How Building with Wood Is Creating a More Sustainable City

As Toronto’s skyline grows, the future of development relies on Canadian forestry

To build better, more sustainable communities and cities, the answer lies in the country’s vast forests. Wood has long been used as a construction material—and for good reason: it’s natural, renewable and increasingly being recognized world-wide as a more sustainable option. Since carbon stays stored in wood products, these buildings continue to serve as carbon sinks long after the wood used in their construction has left the forest. As our schools, seniors’ residences, community centres and city halls take shape, they can also help create the carbon storage needed to meet net-zero carbon goals in the form of beautiful buildings.

“We are still building. We have a housing crisis. We have to change our fundamental practices,” says Carol Phillips, Partner at Moriyama & Teshima Architects. “Why not use renewable materials that can be sustainably harvested and actually pull the carbon out of the atmosphere?”

Mass timber construction can be completed 25 percent faster, reducing carbon pollution during construction by up to 45 percent and it requires less energy to heat and cool long-term. By adopting a zero-waste approach and using every part of the harvested tree, the Canadian forestry industry is converting materials that would otherwise be considered wood “waste”—such as chips and sawdust—into the biofuels that will help reduce our country’s reliance on fossil fuels.

Take, for instance, the Ontario Secondary School Teachers’ Federation (OSSTF) headquarters, which is a mass timber project that is currently under construction. Its architecture prioritizes wellness at every level: natural daylighting and fresh air is abundant, solar heat gain and glare is minimized thanks to large overhangs, and a rainwater harvesting system is used for toilet flushing and irrigation. There’s also a green roof, rooftop solar PV panels, and automated daylight dimming to maximize energy savings. The building’s structural components will feature Canadian-sourced mass timber where possible, and will demonstrate a smart, modern and innovative application of natural materials.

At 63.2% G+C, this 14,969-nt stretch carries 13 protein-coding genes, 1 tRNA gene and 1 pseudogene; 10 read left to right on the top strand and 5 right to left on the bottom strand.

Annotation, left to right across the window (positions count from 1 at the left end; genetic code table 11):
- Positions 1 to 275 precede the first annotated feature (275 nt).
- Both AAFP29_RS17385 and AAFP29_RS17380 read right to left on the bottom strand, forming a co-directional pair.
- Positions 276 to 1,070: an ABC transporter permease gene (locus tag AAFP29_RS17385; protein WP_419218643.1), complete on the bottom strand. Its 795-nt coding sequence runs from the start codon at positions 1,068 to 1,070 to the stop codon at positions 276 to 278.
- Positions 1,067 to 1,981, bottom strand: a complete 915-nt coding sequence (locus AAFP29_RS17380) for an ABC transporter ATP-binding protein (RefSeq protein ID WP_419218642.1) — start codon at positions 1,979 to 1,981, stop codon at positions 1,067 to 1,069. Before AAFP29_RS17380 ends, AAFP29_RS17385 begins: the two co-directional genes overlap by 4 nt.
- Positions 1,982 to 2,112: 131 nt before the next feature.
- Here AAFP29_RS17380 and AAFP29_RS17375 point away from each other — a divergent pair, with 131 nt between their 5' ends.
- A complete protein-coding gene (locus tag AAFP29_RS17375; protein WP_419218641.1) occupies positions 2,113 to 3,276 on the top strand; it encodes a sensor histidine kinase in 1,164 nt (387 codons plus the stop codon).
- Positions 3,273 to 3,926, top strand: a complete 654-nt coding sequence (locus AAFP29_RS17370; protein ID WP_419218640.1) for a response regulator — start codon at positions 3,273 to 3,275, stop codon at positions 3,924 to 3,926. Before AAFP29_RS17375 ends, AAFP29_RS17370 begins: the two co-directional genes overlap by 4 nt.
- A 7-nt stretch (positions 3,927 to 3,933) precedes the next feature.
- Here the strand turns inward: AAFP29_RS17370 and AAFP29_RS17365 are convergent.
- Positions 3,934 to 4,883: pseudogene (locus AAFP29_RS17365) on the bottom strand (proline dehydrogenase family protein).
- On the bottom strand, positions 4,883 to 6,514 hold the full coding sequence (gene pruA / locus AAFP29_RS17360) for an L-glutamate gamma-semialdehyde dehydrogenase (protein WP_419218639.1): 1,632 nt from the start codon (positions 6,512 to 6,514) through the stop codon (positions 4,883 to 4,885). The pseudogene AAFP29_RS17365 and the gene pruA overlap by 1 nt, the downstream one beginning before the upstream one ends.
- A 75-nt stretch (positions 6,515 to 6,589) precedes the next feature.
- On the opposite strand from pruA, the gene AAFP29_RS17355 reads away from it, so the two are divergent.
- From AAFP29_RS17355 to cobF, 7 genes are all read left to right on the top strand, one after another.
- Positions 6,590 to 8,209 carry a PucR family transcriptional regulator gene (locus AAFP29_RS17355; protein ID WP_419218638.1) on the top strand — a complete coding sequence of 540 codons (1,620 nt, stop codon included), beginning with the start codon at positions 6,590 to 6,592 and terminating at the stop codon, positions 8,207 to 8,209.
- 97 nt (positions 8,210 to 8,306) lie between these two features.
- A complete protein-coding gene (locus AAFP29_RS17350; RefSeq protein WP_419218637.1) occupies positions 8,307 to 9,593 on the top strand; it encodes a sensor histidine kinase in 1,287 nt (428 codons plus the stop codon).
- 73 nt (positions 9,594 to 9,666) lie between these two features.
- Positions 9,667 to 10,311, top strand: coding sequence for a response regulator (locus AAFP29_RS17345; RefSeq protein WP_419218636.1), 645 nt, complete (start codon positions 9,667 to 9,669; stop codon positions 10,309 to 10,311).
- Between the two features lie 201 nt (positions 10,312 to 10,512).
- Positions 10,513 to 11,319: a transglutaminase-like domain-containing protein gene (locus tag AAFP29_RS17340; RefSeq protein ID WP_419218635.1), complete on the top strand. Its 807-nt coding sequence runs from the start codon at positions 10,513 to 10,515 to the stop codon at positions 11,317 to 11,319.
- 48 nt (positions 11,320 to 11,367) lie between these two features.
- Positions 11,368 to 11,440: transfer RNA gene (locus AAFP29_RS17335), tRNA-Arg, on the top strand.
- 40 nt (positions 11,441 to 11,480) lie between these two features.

In addition to creating more sustainably-built communities, increasing the use of wood in construction would provide numerous economic benefits, including the creation of 50,000 new jobs between 2018 and 2028 in the manufacturing, design, and construction sectors. It would also add $7.5 billion worth of economic activity through the construction of 900 new commercial, residential, and institutional wood buildings in Canada.

“The movement right now towards considering mass timber has everything to do with the fact that it is a renewable resource, and it is designed by nature to be a carbon sink,” says Phillips. With over 20 years of working in Canada and abroad, Phillips has led some of the Toronto firm’s most valued civic, cultural and educational buildings. She brings a passionate drive for powerful and graceful architectural solutions, including George Brown College’s Limberlost Place in partnership with Acton Ostry Architects.

The 10-storey tall wood, mass timber, net-zero, low carbon building is an expansion to George Brown College’s waterfront campus and will be the first institutional building of its kind in Ontario. Toronto and Region Conservation Authority is also turning to mass timber for their new headquarters with a four-story cedar-clad building that aims to be one of the most energy-efficient commercial mid-rise buildings in North America. On the other side of the city, the Scarborough Civic Center Branch stands as the 100th branch of the Toronto Public Library—and it’s most innovative, designed to provide a sustainable natural oasis in a dense, urban environment.

“What I love about designing and building with wood is that it really connects you to the properties of the material itself,” says Phillips. “It really makes you think about the source material—how it was grown, where it was grown, the context—and it sequesters carbon in the body of the material.”

This content was created by The Kit; Forest Products Association of Canada funded and approved it.